News | Mar 2, 2018
Weekly Tech Roundup: Electronically Identifying Bumps in the Road, Non-invasive Corrosion Detector
One of these eight inventions could give your business a leg up in the sensor tech marketplace
Defense scientists and engineers are continuously developing technologies that advance detection and measurement to increase our safety and capabilities.
TechLink added eight new inventions that could give your business a leg up in the sensor tech marketplace. Here are the details on this week’s technology roundup:
Drivers are on the lookout for obstacles, but due to visibility, traffic congestion, driver distraction, and a host of other reasons, they are often unavoidable. In 2016, AAA reported that pothole damage cost U.S. drivers $15 billion in vehicle repairs over the previous five years or $3 billion annually. And, at the dawn of driverless vehicles, it is likely that these numbers will rise.
The Army has a significant interest in protecting a large fleet of vehicles, and they have developed an electronic detector of road damage.
Current methods for detecting and measuring the rate of corrosion are non-quantitative, non-predictive, and require visual observation of the surfaces. These methods often result in increased costs due to performing maintenance operations before they are necessary or not soon enough. In either case, the costs could be significantly reduced if maintenance could be performed at the most optimum time.
The Navy has developed, tested, and patented a technology for a non-invasive corrosion sensor, making it possible to detect and quantify corrosion in real-time.
Synthetic aperture radar (SAR) is a form of radar that is used to create two- or three-dimensional images of objects, such as landscapes, and requires a wide bandwidth waveform. SAR uses the motion of the radar antenna over a target region to provide finer spatial resolution than conventional beam-scanning radars. SAR is typically mounted on a moving platform such as a plane. In contrast, moving target indication (MTI) is a radar technique that discriminates a target against background. It describes a variety of ways to find moving objects, like aircraft, and filter out unmoving ones, like hills or trees. Differing demands require that SAR and MTI be performed either sequentially or using separate systems.
Air Force scientists and engineers have developed a method and device to generate SAR and MTI data at the same time.
Recent advances in the development of low-cost, low-power, multifunctional sensor nodes have led to the development of wireless sensor networks (WSN) that collect and share data. WSN consist of a large number of randomly deployed or self-organized sensors in places without a pre-defined network infrastructure, such as a disaster relief or search and rescue area. Further, these networks have extended research capabilities in a wide range of applications including medical, environmental, and military operations.
One critical component in the operation of WSN is clock synchronization, as it provides a common timeframe to different nodes. As the utility and demand for wireless sensor networks increases, the broad application of time synchronization will become more prevalent as the requirement for data exchange increases. Navy scientists and engineers have developed a method for synchronizing sensors in a wireless network.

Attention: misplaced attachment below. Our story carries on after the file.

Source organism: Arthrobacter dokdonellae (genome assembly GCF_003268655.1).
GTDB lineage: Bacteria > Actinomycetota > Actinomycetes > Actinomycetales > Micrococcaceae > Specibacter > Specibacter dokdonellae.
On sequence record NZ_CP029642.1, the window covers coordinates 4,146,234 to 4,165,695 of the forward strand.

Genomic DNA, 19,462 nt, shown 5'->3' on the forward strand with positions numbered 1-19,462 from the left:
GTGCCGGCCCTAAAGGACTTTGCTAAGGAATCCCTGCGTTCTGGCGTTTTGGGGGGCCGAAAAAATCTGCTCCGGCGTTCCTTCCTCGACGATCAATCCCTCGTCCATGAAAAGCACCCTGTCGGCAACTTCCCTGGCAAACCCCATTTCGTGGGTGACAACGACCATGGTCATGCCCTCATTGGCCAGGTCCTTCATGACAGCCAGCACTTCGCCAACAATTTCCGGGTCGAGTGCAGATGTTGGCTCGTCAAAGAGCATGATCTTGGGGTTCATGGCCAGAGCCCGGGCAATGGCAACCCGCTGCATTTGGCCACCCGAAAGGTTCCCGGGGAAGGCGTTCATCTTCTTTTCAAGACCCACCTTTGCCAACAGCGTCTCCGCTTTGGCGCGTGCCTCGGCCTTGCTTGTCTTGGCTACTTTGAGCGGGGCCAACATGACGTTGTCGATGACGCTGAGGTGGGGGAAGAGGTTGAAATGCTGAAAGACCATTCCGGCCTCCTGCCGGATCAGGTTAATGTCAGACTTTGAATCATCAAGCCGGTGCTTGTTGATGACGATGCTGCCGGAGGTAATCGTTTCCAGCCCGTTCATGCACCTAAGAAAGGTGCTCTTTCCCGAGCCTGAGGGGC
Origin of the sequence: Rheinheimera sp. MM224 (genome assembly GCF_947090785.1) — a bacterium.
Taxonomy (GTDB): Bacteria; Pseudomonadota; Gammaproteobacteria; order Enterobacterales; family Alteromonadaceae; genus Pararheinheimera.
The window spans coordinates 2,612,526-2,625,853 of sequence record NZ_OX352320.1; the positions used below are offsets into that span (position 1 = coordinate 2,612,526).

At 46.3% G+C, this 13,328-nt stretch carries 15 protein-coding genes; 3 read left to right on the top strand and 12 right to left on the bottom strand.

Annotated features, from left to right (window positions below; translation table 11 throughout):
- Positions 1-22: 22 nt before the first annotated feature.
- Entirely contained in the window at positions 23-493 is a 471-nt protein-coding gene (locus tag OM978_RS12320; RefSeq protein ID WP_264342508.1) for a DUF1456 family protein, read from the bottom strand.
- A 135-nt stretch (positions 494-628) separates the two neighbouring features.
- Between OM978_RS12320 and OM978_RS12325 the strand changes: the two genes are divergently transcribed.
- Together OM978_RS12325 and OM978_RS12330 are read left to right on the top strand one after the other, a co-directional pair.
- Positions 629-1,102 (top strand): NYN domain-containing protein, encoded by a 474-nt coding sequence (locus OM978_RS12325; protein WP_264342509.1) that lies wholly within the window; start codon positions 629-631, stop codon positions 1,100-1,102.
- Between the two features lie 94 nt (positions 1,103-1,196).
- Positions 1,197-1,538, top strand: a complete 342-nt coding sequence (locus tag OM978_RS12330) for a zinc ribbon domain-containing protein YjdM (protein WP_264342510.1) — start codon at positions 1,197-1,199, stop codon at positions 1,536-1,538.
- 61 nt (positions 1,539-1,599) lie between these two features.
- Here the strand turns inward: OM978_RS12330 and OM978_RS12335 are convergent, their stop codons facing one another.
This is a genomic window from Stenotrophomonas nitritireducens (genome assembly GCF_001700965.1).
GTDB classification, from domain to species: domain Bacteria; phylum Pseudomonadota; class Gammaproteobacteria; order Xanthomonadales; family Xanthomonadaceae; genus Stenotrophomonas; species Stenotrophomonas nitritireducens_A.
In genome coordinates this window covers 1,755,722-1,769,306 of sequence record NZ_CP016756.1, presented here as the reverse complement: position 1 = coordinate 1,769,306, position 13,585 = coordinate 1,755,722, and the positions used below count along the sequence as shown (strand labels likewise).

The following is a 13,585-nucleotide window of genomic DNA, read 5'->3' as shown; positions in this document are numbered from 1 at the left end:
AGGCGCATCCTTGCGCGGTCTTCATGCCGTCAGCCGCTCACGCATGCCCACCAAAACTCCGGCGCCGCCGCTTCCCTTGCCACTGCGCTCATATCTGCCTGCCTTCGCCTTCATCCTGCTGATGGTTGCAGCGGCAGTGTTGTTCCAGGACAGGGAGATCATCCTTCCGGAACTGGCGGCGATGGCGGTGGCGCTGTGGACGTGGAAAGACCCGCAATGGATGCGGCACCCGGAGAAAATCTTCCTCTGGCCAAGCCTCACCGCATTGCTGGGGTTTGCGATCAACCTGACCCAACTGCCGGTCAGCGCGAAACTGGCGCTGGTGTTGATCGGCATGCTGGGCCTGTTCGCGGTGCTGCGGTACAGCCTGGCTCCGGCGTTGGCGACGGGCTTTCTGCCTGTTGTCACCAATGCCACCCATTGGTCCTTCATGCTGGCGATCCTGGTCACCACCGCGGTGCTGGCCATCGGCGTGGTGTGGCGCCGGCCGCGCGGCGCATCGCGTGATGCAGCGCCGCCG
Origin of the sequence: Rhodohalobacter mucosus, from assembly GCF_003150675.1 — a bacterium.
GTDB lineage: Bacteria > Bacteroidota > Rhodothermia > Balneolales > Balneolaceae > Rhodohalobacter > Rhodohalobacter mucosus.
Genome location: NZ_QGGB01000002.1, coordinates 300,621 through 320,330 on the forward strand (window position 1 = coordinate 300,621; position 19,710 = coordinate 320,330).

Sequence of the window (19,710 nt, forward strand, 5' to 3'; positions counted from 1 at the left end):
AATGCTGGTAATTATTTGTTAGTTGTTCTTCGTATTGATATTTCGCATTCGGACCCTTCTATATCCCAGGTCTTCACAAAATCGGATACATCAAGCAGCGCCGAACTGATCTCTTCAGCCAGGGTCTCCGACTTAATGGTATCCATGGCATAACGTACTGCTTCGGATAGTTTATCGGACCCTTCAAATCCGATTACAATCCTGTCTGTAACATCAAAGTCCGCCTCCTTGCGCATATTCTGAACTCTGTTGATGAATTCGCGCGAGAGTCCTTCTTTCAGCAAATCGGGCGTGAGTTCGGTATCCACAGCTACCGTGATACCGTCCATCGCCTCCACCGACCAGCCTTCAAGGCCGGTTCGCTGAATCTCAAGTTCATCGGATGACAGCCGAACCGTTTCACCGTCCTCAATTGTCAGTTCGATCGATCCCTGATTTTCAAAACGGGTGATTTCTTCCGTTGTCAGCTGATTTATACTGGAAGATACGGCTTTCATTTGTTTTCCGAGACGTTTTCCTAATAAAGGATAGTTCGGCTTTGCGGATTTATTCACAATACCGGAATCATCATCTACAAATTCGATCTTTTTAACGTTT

Unmanned aerial systems (UAS) are becoming common and useful tools for surveillance, providing visible or non-visible sensing of remote or dangerous areas, as well as performing many other tasks. Primary designs are either fixed-wing or rotary-wing. The benefits of the former are speed, coverage area, payload capacity, and ease of operation. Benefits of the latter are hover capability and maneuverability.
Navy researchers have combined these two operating modes into one platform to leverage the advantages of both.
Benchtop Raman spectrometers are analytical tools for the detection or identification of unknown solids and liquids. The extension of this technology to handheld systems for trace concentrations of vapor-phase chemicals is extremely important for applications ranging from breath analysis to environmental monitoring and chemical warfare agent detection. But the miniaturization of gas-phase detection systems is hindered by the extremely weak Raman signal generated from a dilute vapor over short interaction lengths.
As a solution, Navy researchers have developed a handheld device that is capable of trace gas analyte identification.
Thermal conductivity is an important material property used to determine the appropriateness of materials for specific purposes. High thermal conductivity materials are used in electronics or turbines while low thermal conductivity materials such as polystyrene are used in furnaces as insulators. There are many ways to measure the thermal conductivity of most materials but with the advent of nano-materials, these methods have proven to be inadequate because nano-scale thermophysical properties of materials are markedly different from their macro-scale properties.
Air Force scientists and engineers have addressed this technology gap with the development of an apparatus for performing thermal conductance measurements on a wide variety of ultra-small specimens.
The low-frequency underwater acoustic transducers utilize miniature class V flextensional drivers, commonly known as ‘cymbals,’ as the active elements in the projector. It is often desirable to deploy a large number of these transducers in a planar array in order to provide a thin acoustic projector having a high acoustic source level. However, mounting transducers in an array creates damping problems across acoustic elements and abnormal acoustic responses.
To address the issues of placing cymbal transducers in an array, Navy scientists and engineers have developed a novel mounting system.
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